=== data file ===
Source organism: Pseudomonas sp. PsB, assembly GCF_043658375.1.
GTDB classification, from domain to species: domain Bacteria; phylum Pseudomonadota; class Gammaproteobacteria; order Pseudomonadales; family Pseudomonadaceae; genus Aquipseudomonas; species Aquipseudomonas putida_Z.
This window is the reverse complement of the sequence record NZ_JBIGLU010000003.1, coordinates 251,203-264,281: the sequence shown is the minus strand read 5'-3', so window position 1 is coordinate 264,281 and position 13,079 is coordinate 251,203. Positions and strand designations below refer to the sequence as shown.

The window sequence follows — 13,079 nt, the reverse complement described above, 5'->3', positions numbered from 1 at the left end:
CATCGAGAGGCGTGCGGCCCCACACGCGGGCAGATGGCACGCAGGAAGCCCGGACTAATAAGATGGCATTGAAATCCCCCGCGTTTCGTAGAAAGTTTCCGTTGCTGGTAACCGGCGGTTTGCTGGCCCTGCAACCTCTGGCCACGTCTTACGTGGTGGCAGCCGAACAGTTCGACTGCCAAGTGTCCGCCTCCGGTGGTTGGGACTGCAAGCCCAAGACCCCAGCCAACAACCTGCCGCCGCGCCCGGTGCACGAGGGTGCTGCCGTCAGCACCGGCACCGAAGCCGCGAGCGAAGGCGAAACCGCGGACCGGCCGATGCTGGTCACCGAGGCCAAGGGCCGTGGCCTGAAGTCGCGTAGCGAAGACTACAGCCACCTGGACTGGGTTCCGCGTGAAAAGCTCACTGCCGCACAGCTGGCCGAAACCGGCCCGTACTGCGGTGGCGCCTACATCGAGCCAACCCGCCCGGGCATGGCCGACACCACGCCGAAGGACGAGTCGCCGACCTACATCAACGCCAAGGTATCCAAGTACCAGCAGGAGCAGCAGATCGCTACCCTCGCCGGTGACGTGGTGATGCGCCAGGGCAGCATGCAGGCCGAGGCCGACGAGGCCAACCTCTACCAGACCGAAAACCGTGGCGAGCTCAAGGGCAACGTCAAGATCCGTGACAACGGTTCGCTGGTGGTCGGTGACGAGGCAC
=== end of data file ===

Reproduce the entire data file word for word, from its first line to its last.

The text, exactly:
Source organism: Pseudomonas sp. PsB, assembly GCF_043658375.1.
GTDB classification, from domain to species: domain Bacteria; phylum Pseudomonadota; class Gammaproteobacteria; order Pseudomonadales; family Pseudomonadaceae; genus Aquipseudomonas; species Aquipseudomonas putida_Z.
This window is the reverse complement of the sequence record NZ_JBIGLU010000003.1, coordinates 251,203-264,281: the sequence shown is the minus strand read 5'-3', so window position 1 is coordinate 264,281 and position 13,079 is coordinate 251,203. Positions and strand designations below refer to the sequence as shown.

The window sequence follows — 13,079 nt, the reverse complement described above, 5'->3', positions numbered from 1 at the left end:
CATCGAGAGGCGTGCGGCCCCACACGCGGGCAGATGGCACGCAGGAAGCCCGGACTAATAAGATGGCATTGAAATCCCCCGCGTTTCGTAGAAAGTTTCCGTTGCTGGTAACCGGCGGTTTGCTGGCCCTGCAACCTCTGGCCACGTCTTACGTGGTGGCAGCCGAACAGTTCGACTGCCAAGTGTCCGCCTCCGGTGGTTGGGACTGCAAGCCCAAGACCCCAGCCAACAACCTGCCGCCGCGCCCGGTGCACGAGGGTGCTGCCGTCAGCACCGGCACCGAAGCCGCGAGCGAAGGCGAAACCGCGGACCGGCCGATGCTGGTCACCGAGGCCAAGGGCCGTGGCCTGAAGTCGCGTAGCGAAGACTACAGCCACCTGGACTGGGTTCCGCGTGAAAAGCTCACTGCCGCACAGCTGGCCGAAACCGGCCCGTACTGCGGTGGCGCCTACATCGAGCCAACCCGCCCGGGCATGGCCGACACCACGCCGAAGGACGAGTCGCCGACCTACATCAACGCCAAGGTATCCAAGTACCAGCAGGAGCAGCAGATCGCTACCCTCGCCGGTGACGTGGTGATGCGCCAGGGCAGCATGCAGGCCGAGGCCGACGAGGCCAACCTCTACCAGACCGAAAACCGTGGCGAGCTCAAGGGCAACGTCAAGATCCGTGACAACGGTTCGCTGGTGGTCGGTGACGAGGCAC